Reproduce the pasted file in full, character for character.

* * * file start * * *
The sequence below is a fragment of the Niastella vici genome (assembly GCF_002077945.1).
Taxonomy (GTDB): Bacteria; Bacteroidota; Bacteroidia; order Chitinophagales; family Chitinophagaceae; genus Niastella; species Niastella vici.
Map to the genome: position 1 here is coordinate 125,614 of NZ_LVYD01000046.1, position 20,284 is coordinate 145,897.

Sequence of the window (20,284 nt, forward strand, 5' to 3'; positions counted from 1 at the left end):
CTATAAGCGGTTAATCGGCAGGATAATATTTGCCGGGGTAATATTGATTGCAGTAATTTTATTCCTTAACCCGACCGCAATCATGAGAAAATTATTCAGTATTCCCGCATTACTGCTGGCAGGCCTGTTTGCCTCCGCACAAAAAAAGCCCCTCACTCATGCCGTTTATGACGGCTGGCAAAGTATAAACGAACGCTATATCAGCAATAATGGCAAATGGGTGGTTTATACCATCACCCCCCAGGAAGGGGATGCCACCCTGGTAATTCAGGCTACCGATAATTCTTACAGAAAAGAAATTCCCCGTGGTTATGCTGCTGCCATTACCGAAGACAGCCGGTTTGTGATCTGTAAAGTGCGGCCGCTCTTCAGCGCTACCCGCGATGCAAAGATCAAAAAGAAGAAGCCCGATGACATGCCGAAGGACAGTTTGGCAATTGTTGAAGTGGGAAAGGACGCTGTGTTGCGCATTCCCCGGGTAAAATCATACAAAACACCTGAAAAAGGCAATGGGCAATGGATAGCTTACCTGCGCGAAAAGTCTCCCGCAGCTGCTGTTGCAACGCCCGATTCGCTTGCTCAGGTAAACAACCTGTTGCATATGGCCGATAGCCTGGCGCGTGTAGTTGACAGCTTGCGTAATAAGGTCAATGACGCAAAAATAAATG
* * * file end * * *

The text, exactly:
The sequence below is a fragment of the Niastella vici genome (assembly GCF_002077945.1).
Taxonomy (GTDB): Bacteria; Bacteroidota; Bacteroidia; order Chitinophagales; family Chitinophagaceae; genus Niastella; species Niastella vici.
Map to the genome: position 1 here is coordinate 125,614 of NZ_LVYD01000046.1, position 20,284 is coordinate 145,897.

Sequence of the window (20,284 nt, forward strand, 5' to 3'; positions counted from 1 at the left end):
CTATAAGCGGTTAATCGGCAGGATAATATTTGCCGGGGTAATATTGATTGCAGTAATTTTATTCCTTAACCCGACCGCAATCATGAGAAAATTATTCAGTATTCCCGCATTACTGCTGGCAGGCCTGTTTGCCTCCGCACAAAAAAAGCCCCTCACTCATGCCGTTTATGACGGCTGGCAAAGTATAAACGAACGCTATATCAGCAATAATGGCAAATGGGTGGTTTATACCATCACCCCCCAGGAAGGGGATGCCACCCTGGTAATTCAGGCTACCGATAATTCTTACAGAAAAGAAATTCCCCGTGGTTATGCTGCTGCCATTACCGAAGACAGCCGGTTTGTGATCTGTAAAGTGCGGCCGCTCTTCAGCGCTACCCGCGATGCAAAGATCAAAAAGAAGAAGCCCGATGACATGCCGAAGGACAGTTTGGCAATTGTTGAAGTGGGAAAGGACGCTGTGTTGCGCATTCCCCGGGTAAAATCATACAAAACACCTGAAAAAGGCAATGGGCAATGGATAGCTTACCTGCGCGAAAAGTCTCCCGCAGCTGCTGTTGCAACGCCCGATTCGCTTGCTCAGGTAAACAACCTGTTGCATATGGCCGATAGCCTGGCGCGTGTAGTTGACAGCTTGCGTAATAAGGTCAATGACGCAAAAATAAATG